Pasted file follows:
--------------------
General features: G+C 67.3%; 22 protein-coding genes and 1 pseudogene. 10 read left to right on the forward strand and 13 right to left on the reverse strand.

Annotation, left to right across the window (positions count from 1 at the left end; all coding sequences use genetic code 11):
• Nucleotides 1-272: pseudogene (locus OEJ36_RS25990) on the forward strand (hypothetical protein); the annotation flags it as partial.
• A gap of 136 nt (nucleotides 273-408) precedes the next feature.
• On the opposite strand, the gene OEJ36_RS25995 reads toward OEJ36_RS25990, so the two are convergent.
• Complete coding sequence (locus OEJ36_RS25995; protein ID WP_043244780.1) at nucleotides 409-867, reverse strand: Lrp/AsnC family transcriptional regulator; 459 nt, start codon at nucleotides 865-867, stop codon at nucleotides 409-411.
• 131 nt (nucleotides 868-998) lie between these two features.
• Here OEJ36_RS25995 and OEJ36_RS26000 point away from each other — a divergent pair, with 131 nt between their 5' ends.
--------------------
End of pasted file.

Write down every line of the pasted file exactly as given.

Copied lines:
General features: G+C 67.3%; 22 protein-coding genes and 1 pseudogene. 10 read left to right on the forward strand and 13 right to left on the reverse strand.

Annotation, left to right across the window (positions count from 1 at the left end; all coding sequences use genetic code 11):
• Nucleotides 1-272: pseudogene (locus OEJ36_RS25990) on the forward strand (hypothetical protein); the annotation flags it as partial.
• A gap of 136 nt (nucleotides 273-408) precedes the next feature.
• On the opposite strand, the gene OEJ36_RS25995 reads toward OEJ36_RS25990, so the two are convergent.
• Complete coding sequence (locus OEJ36_RS25995; protein ID WP_043244780.1) at nucleotides 409-867, reverse strand: Lrp/AsnC family transcriptional regulator; 459 nt, start codon at nucleotides 865-867, stop codon at nucleotides 409-411.
• 131 nt (nucleotides 868-998) lie between these two features.
• Here OEJ36_RS25995 and OEJ36_RS26000 point away from each other — a divergent pair, with 131 nt between their 5' ends.